CD Reviews

Embracing the Unexpected

Theoretically, surprise should be part of every jazz performance, but this month’s instrumental CDs offer plenty. Thomas Cunniffe and Ben Markley offer reviews of a Harry Allen/Scott Hamilton tenor duets that eschews the fever pitch of other such efforts, a rhythmically rich album by Joe Lovano’s Us Five and an understated interactive album by Ron Miles, Bill Frisell and Brian Blade.

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Expanding the Repertoire

Discovering new repertoire is an ongoing challenge for jazz musicians, whether they are vocalists or instrumentalists. Thomas Cunniffe reviews the latest albums by vocalists Claudia Acuña, Kellye Gray, Gretchen Parlato and Janis Siegel where they explore music that lays outside of the standard repertoire.

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Finding Common Ground

It has been said that the music of the future will be a combination of different styles, rather than a new form of an established genre. In this month’s vocal CD reviews, Thomas Cunniffe discusses albums by Dena DeRose, Camila Meza, and Sofia Ribeiro which blend elements of seemingly disparate styles.

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For Our Jazz Heroes

This month’s instrumental CD reviews are all (in one form or another) tributes to jazz giants. Thomas Cunniffe reviews Marc Cary’s salute to his former boss, Abbey Lincoln, Eli Yamin and Evan Christopher’s homage to a wealth of jazz heroes, Eddie Daniels and Roger Kellaway’s live performances of Ellington and Hush Point’s debut CD which examines the continuum between cool and free jazz.

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Four Jazz Masters

It’s been about six years since pianist Renee Rosnes and saxophonist Lew Tabackin released albums under their own names, but each of them has a new disc out, and as Thomas Cunniffe notes in his reviews, both albums were worth the wait. Also reviewed is a collection of 2005 duets by trumpeter Kenny Wheeler and pianist John Taylor. The album was originally issued as a memorial to Wheeler, but by the time of its release, Taylor had also passed away.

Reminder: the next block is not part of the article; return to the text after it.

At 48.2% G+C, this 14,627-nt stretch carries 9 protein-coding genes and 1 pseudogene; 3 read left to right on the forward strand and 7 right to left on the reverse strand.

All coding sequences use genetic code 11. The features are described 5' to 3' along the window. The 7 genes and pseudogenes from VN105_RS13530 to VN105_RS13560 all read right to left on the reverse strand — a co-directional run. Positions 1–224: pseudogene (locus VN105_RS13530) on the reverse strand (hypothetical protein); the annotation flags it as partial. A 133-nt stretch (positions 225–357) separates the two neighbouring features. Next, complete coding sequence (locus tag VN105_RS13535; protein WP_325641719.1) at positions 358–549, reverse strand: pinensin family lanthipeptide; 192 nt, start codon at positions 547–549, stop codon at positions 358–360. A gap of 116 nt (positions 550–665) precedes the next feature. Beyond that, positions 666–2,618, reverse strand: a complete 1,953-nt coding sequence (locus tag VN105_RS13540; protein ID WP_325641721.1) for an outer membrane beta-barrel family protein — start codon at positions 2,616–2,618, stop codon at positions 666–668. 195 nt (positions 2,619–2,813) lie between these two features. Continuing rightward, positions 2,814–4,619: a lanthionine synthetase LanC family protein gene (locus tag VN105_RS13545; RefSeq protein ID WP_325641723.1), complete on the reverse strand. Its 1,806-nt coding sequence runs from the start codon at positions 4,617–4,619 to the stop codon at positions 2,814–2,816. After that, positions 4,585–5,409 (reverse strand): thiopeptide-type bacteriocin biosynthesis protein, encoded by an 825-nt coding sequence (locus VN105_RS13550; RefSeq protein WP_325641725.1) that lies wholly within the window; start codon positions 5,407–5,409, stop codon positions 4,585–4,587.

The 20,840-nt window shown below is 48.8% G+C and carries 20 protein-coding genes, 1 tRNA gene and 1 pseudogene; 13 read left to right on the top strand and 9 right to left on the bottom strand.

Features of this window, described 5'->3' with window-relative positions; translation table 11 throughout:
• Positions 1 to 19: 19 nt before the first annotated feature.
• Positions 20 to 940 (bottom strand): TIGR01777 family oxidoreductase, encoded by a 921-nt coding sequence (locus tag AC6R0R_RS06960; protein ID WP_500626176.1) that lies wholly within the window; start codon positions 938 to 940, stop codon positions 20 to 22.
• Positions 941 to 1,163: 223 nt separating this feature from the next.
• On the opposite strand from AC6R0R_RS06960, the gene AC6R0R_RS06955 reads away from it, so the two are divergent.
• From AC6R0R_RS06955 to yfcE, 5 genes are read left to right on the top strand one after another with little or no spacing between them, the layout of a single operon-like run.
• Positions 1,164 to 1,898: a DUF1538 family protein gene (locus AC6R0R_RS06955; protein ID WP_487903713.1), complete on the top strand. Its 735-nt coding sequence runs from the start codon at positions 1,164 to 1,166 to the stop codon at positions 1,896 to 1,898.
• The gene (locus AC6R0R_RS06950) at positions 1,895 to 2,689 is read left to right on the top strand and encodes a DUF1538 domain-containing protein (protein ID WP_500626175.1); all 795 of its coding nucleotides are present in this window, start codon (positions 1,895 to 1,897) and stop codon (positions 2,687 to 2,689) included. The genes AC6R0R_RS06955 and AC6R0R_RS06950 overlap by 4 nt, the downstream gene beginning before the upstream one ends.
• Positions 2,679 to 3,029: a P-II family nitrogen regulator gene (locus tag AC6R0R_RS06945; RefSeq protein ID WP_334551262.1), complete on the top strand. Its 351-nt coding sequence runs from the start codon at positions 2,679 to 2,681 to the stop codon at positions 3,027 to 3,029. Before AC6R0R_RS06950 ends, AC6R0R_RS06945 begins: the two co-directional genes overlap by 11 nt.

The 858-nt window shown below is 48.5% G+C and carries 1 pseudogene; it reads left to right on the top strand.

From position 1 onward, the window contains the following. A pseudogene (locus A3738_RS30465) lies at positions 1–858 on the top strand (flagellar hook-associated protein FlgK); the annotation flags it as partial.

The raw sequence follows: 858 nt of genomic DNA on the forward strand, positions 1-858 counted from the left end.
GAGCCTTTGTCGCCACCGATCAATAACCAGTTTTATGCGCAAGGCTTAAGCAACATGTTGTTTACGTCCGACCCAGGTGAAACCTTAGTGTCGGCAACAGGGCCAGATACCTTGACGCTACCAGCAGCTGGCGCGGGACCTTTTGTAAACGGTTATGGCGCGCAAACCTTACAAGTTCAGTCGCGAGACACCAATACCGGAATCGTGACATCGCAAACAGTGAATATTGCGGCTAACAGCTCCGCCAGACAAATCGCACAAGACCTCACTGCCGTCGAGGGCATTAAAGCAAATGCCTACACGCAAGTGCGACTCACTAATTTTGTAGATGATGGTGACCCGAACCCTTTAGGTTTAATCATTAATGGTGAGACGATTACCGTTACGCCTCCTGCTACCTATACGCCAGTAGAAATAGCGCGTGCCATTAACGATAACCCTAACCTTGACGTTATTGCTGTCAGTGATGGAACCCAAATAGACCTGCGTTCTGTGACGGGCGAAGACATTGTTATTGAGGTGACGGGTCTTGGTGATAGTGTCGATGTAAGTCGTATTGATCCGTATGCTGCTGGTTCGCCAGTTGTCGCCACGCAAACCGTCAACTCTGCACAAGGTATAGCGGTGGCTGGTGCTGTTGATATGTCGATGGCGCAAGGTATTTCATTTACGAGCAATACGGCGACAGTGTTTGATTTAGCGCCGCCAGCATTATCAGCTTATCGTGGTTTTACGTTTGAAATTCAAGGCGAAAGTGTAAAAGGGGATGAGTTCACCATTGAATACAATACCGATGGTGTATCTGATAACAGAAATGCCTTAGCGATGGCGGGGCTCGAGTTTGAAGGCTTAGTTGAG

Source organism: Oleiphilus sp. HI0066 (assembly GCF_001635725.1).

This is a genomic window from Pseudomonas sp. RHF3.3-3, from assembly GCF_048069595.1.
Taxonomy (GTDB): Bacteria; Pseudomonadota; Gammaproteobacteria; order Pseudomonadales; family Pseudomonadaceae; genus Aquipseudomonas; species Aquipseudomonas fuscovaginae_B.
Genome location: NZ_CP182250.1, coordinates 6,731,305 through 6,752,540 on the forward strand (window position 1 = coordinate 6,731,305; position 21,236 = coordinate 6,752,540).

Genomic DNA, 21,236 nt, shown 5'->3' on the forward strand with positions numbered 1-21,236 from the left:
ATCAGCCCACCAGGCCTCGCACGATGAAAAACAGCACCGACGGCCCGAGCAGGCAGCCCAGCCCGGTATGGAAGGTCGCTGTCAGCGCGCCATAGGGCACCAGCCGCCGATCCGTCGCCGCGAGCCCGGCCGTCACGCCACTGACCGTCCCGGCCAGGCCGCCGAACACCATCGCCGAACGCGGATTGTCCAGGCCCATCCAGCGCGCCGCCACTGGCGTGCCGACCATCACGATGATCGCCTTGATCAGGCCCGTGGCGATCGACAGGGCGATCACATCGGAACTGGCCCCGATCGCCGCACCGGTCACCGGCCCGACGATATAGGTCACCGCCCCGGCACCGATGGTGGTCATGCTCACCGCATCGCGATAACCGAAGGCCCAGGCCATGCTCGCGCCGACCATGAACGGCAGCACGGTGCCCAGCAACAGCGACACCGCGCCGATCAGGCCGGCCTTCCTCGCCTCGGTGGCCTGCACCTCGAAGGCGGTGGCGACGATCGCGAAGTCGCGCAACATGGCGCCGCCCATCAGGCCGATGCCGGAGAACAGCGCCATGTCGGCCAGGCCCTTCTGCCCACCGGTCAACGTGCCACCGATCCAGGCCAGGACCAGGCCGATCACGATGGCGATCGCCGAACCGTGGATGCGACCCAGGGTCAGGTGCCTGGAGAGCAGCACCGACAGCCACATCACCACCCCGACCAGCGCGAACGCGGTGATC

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Francisco Mela: “Tree of Life”

On his new CD, Tree of Life, drummer/composer Francisco Mela creates a multicultured musical journey with his band, Cuban Safari, and guest vocalist Esperanza Spalding. The recorded results are explored by our Latin jazz expert, Janine Santana.

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Fred Hersch Trio: “Sunday Night at the Vanguard” (Palmetto 2183)

The live recording sessions for the new Fred Hersch Trio CD Sunday Night at the Vanguard were nearly canceled, until Hersch changed his mind at the group’s initial sound check earlier in the week. It’s a good thing that he did. The album features the astounding music primarily created during a single set at the storied Greenwich Village club. Thomas Cunniffe’s feature review focuses on the ensemble work of this extraordinary trio.

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Fred Hersch: “Alone at the Vanguard” (Palmetto 2147)

After Fred Hersch lapsed into an AIDS-related coma in 2009, many in the jazz community feared he would not survive it. Thankfully, he emerged with renewed strength and creative spirit. His CD, Alone at the Vanguard was recorded shortly after his illness and reviewer Thomas Cunniffe calls it one of Hersch’s finest recordings.

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Friends and Family

This month–without planning it–all of our featured CDs share the theme of family and community. Thomas Cunniffe and Amy Duncan review five albums by the Clayton Brothers, Brandi Disterheft, Diego Figueiredo, Eric Person and Houston Person that feature or salute family members, reunite longtime friends, or share the communion of faith.

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From 1 to 11

The above title is not a reference to Spinal Tap’s amplifiers. Rather, it designates the size of the ensembles featured in this month’s Instrumental CD Reviews. Thomas Cunniffe reviews these fine new albums by Fred Hersch, Bill Charlap, Annie Booth, and Josh Nelson.

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Donna Wickham: “Myth and Memory” (Gizmo 2)

Vocalist Donna Wickham draws from her vast experiences in jazz, classical, folk and pop music for her debut CD, Myth and Memory. Jazz History Online’s newest reviewer, Ellen Johnson, explores this passionate journey into the feminine mystique.

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Genre Blenders

The mixing of jazz with other genres is nothing new. Louis Armstrong’s majestic solo finales have been linked to Italian opera, Django Reinhardt freely borrowed from gypsy music, and the entire movements of Third Stream and fusion were based on the combination of styles. This month, Thomas Cunniffe reviews the latest recordings of three vocalists who create new composites of existing genres.

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Gentlemen Songsters

Male jazz vocalists are a rare commodity these days, but performers like Kurt Elling, Allan Harris and John Proulx enhance jazz with their unique approaches to the music. Thomas Cunniffe reviews the latest albums from these fine gentlemen of song.

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Robert Glasper & Esperanza Spalding: “The Elements of Style”

Released three weeks apart, the new albums by Robert Glasper and Esperanza Spalding make a concerted effort to blend elements of pop music and jazz. Thomas Cunniffe reviews both albums, noting that each artist has a unique way of mixing the styles.

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